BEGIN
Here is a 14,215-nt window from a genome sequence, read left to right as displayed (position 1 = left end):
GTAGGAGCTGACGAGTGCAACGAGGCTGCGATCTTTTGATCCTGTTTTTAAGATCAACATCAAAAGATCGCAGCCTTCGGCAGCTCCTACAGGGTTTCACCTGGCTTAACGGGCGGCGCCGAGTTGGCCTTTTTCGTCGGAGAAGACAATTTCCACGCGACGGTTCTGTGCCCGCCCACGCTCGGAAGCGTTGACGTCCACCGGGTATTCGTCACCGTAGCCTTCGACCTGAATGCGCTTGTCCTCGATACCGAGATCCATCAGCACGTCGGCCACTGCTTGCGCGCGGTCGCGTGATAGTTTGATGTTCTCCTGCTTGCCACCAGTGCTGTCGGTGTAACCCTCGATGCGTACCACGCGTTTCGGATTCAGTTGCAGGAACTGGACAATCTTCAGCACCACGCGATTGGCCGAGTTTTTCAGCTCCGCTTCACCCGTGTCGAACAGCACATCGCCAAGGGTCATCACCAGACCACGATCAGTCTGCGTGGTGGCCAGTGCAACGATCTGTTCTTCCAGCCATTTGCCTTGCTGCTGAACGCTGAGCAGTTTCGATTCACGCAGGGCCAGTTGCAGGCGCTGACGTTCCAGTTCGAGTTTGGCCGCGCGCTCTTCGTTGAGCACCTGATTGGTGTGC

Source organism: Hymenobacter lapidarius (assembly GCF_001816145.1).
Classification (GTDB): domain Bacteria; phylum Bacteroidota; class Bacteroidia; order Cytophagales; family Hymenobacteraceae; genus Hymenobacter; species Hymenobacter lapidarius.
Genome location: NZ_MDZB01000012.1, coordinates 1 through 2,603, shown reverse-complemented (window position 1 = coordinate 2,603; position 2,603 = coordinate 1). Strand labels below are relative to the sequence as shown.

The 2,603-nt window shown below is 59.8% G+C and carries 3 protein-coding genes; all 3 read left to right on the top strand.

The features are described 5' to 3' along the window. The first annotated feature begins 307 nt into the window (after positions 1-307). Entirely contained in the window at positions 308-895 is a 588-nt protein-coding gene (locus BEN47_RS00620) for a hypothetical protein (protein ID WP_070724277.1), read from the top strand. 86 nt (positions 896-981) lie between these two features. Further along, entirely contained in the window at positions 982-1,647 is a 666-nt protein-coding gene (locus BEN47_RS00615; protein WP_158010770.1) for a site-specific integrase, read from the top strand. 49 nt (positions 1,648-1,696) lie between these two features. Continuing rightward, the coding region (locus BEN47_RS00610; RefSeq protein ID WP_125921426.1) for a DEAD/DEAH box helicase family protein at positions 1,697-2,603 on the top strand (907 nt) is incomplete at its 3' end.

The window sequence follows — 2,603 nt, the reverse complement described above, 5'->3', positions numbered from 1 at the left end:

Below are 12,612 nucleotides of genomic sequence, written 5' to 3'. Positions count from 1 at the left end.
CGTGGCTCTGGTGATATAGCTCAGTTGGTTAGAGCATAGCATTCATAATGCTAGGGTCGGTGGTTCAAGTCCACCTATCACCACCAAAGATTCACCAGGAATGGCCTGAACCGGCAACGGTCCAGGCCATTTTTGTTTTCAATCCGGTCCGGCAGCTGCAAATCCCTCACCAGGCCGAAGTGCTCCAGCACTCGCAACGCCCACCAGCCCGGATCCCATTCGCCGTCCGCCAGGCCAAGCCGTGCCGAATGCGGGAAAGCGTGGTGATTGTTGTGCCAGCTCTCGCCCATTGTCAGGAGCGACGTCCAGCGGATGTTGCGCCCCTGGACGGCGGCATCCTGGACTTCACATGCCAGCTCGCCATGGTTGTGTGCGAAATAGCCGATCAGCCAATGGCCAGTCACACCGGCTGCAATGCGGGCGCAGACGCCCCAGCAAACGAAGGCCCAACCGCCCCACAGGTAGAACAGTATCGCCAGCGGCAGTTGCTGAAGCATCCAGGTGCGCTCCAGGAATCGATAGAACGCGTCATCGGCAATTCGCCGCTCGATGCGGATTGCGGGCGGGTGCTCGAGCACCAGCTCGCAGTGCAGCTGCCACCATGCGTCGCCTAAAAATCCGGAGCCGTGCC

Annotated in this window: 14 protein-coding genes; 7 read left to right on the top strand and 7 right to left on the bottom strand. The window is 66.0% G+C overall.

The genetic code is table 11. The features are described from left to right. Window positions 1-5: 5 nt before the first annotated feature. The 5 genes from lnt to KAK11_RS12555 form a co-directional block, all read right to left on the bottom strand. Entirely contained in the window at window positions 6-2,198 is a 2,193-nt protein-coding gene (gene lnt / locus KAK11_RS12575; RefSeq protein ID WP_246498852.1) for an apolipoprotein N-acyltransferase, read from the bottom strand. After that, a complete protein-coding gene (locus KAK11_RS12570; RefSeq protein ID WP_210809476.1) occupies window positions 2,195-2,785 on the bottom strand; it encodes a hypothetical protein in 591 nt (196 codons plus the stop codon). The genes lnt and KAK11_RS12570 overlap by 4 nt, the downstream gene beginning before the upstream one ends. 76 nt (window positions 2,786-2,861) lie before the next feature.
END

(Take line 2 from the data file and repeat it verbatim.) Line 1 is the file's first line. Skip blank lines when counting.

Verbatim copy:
GTAGGAGCTGACGAGTGCAACGAGGCTGCGATCTTTTGATCCTGTTTTTAAGATCAACATCAAAAGATCGCAGCCTTCGGCAGCTCCTACAGGGTTTCACCTGGCTTAACGGGCGGCGCCGAGTTGGCCTTTTTCGTCGGAGAAGACAATTTCCACGCGACGGTTCTGTGCCCGCCCACGCTCGGAAGCGTTGACGTCCACCGGGTATTCGTCACCGTAGCCTTCGACCTGAATGCGCTTGTCCTCGATACCGAGATCCATCAGCACGTCGGCCACTGCTTGCGCGCGGTCGCGTGATAGTTTGATGTTCTCCTGCTTGCCACCAGTGCTGTCGGTGTAACCCTCGATGCGTACCACGCGTTTCGGATTCAGTTGCAGGAACTGGACAATCTTCAGCACCACGCGATTGGCCGAGTTTTTCAGCTCCGCTTCACCCGTGTCGAACAGCACATCGCCAAGGGTCATCACCAGACCACGATCAGTCTGCGTGGTGGCCAGTGCAACGATCTGTTCTTCCAGCCATTTGCCTTGCTGCTGAACGCTGAGCAGTTTCGATTCACGCAGGGCCAGTTGCAGGCGCTGACGTTCCAGTTCGAGTTTGGCCGCGCGCTCTTCGTTGAGCACCTGATTGGTGTGC